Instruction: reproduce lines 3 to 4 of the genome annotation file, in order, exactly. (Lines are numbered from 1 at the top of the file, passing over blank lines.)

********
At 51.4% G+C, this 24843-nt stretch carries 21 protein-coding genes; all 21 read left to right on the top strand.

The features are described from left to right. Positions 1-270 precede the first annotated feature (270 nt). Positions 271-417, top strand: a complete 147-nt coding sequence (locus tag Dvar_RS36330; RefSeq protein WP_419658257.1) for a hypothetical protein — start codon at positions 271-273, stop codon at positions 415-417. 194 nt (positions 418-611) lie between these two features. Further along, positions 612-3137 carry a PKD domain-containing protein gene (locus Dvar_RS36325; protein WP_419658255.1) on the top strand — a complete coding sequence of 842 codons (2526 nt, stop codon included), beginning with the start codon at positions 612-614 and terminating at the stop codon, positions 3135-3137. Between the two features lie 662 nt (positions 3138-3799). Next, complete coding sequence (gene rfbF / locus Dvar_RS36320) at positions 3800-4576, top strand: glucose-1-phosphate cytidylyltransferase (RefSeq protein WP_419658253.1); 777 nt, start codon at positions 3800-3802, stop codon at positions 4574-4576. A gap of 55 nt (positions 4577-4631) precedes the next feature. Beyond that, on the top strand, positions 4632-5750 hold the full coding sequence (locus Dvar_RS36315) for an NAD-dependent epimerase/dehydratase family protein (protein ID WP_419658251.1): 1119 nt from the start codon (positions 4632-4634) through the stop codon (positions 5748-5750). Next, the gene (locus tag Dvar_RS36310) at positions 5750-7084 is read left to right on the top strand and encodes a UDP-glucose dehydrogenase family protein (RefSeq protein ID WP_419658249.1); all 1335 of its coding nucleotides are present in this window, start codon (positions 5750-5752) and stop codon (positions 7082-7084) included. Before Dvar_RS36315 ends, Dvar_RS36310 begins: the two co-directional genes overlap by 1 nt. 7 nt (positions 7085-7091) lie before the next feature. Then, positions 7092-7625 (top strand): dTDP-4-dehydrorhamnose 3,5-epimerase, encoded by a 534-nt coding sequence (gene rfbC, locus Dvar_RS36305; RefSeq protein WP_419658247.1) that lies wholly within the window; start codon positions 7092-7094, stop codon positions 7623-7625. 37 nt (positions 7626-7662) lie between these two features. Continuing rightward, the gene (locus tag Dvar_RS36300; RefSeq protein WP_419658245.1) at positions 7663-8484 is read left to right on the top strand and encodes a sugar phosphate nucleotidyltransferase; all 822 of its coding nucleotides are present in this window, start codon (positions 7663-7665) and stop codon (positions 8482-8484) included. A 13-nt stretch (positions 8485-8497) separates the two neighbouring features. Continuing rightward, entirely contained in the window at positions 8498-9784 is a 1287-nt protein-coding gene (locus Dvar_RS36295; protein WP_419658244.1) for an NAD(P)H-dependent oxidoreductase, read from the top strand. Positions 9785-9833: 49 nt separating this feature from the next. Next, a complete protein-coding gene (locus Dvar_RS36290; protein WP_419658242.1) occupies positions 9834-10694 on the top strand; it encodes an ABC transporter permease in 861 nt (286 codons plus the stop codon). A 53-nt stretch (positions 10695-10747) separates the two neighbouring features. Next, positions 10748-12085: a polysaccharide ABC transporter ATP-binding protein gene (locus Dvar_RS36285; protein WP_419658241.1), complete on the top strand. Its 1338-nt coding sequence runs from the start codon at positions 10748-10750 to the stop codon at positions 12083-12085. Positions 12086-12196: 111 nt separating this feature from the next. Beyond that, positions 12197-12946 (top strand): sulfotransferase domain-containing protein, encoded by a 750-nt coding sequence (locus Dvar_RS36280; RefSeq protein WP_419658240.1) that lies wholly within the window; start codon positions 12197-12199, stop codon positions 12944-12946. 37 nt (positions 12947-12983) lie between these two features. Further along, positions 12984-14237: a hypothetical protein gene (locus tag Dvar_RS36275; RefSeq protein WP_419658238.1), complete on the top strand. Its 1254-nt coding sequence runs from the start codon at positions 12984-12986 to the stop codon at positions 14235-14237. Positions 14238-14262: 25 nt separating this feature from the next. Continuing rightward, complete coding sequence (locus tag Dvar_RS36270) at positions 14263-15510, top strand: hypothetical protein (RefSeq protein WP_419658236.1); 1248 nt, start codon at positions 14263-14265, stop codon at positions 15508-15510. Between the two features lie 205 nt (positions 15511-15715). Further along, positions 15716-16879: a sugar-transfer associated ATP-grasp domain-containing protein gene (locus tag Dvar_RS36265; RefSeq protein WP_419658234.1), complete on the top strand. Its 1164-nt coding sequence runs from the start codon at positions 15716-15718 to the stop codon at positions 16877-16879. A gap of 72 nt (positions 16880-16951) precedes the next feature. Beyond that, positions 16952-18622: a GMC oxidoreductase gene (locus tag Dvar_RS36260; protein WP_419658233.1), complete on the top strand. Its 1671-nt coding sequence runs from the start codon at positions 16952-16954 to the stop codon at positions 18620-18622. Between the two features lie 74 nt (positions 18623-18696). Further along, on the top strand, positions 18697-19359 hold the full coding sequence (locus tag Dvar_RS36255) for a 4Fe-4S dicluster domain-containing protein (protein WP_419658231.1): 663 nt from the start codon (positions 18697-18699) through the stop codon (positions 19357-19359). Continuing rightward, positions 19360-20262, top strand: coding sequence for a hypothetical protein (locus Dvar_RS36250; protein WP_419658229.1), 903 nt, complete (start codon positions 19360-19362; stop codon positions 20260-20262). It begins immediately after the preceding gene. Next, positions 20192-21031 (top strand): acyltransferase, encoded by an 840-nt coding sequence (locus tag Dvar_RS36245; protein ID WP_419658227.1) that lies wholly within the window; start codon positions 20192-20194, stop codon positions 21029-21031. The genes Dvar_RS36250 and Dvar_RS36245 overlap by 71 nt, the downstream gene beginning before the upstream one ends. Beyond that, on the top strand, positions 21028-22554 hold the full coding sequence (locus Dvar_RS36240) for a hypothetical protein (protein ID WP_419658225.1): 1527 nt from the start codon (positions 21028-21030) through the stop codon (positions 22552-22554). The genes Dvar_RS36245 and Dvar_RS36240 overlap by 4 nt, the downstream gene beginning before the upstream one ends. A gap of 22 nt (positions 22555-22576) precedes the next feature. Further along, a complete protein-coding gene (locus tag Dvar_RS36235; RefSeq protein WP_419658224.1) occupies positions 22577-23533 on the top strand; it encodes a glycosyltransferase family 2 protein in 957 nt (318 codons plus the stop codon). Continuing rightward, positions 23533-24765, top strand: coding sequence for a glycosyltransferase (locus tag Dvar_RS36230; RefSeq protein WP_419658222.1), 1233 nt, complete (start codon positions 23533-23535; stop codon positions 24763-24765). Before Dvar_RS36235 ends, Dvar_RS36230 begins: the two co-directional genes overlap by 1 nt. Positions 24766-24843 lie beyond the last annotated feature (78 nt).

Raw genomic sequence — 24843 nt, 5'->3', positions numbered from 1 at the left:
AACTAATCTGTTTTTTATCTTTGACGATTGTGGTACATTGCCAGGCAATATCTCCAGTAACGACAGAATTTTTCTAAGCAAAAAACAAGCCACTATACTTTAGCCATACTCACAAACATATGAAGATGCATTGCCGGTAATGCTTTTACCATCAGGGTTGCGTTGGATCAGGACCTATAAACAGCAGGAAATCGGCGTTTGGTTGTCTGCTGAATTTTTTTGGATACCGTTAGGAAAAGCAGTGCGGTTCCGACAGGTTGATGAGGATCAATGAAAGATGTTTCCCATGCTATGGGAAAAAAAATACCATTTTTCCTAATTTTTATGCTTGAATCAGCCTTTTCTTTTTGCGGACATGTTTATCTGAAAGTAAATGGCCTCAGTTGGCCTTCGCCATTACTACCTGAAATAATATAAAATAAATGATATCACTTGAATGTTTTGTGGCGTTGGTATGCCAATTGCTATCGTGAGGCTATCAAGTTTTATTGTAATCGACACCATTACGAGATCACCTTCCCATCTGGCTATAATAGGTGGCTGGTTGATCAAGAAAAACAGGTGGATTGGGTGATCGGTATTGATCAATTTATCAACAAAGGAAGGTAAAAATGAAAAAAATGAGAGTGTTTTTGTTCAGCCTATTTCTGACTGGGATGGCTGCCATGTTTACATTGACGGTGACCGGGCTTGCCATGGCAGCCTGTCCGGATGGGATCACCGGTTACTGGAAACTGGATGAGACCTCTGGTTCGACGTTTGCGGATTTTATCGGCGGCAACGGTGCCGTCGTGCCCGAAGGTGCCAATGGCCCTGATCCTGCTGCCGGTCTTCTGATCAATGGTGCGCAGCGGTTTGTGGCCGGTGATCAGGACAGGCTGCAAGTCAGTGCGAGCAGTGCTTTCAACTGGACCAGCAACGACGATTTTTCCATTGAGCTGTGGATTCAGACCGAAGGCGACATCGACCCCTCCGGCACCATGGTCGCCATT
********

Raw genomic sequence — 24843 nt, 5'->3', positions numbered from 1 at the left:
AACTAATCTGTTTTTTATCTTTGACGATTGTGGTACATTGCCAGGCAATATCTCCAGTAACGACAGAATTTTTCTAAGCAAAAAACAAGCCACTATACTTTAGCCATACTCACAAACATATGAAGATGCATTGCCGGTAATGCTTTTACCATCAGGGTTGCGTTGGATCAGGACCTATAAACAGCAGGAAATCGGCGTTTGGTTGTCTGCTGAATTTTTTTGGATACCGTTAGGAAAAGCAGTGCGGTTCCGACAGGTTGATGAGGATCAATGAAAGATGTTTCCCATGCTATGGGAAAAAAAATACCATTTTTCCTAATTTTTATGCTTGAATCAGCCTTTTCTTTTTGCGGACATGTTTATCTGAAAGTAAATGGCCTCAGTTGGCCTTCGCCATTACTACCTGAAATAATATAAAATAAATGATATCACTTGAATGTTTTGTGGCGTTGGTATGCCAATTGCTATCGTGAGGCTATCAAGTTTTATTGTAATCGACACCATTACGAGATCACCTTCCCATCTGGCTATAATAGGTGGCTGGTTGATCAAGAAAAACAGGTGGATTGGGTGATCGGTATTGATCAATTTATCAACAAAGGAAGGTAAAAATGAAAAAAATGAGAGTGTTTTTGTTCAGCCTATTTCTGACTGGGATGGCTGCCATGTTTACATTGACGGTGACCGGGCTTGCCATGGCAGCCTGTCCGGATGGGATCACCGGTTACTGGAAACTGGATGAGACCTCTGGTTCGACGTTTGCGGATTTTATCGGCGGCAACGGTGCCGTCGTGCCCGAAGGTGCCAATGGCCCTGATCCTGCTGCCGGTCTTCTGATCAATGGTGCGCAGCGGTTTGTGGCCGGTGATCAGGACAGGCTGCAAGTCAGTGCGAGCAGTGCTTTCAACTGGACCAGCAACGACGATTTTTCCATTGAGCTGTGGATTCAGACCGAAGGCGACATCGACCCCTCCGGCACCATGGTCGCCATT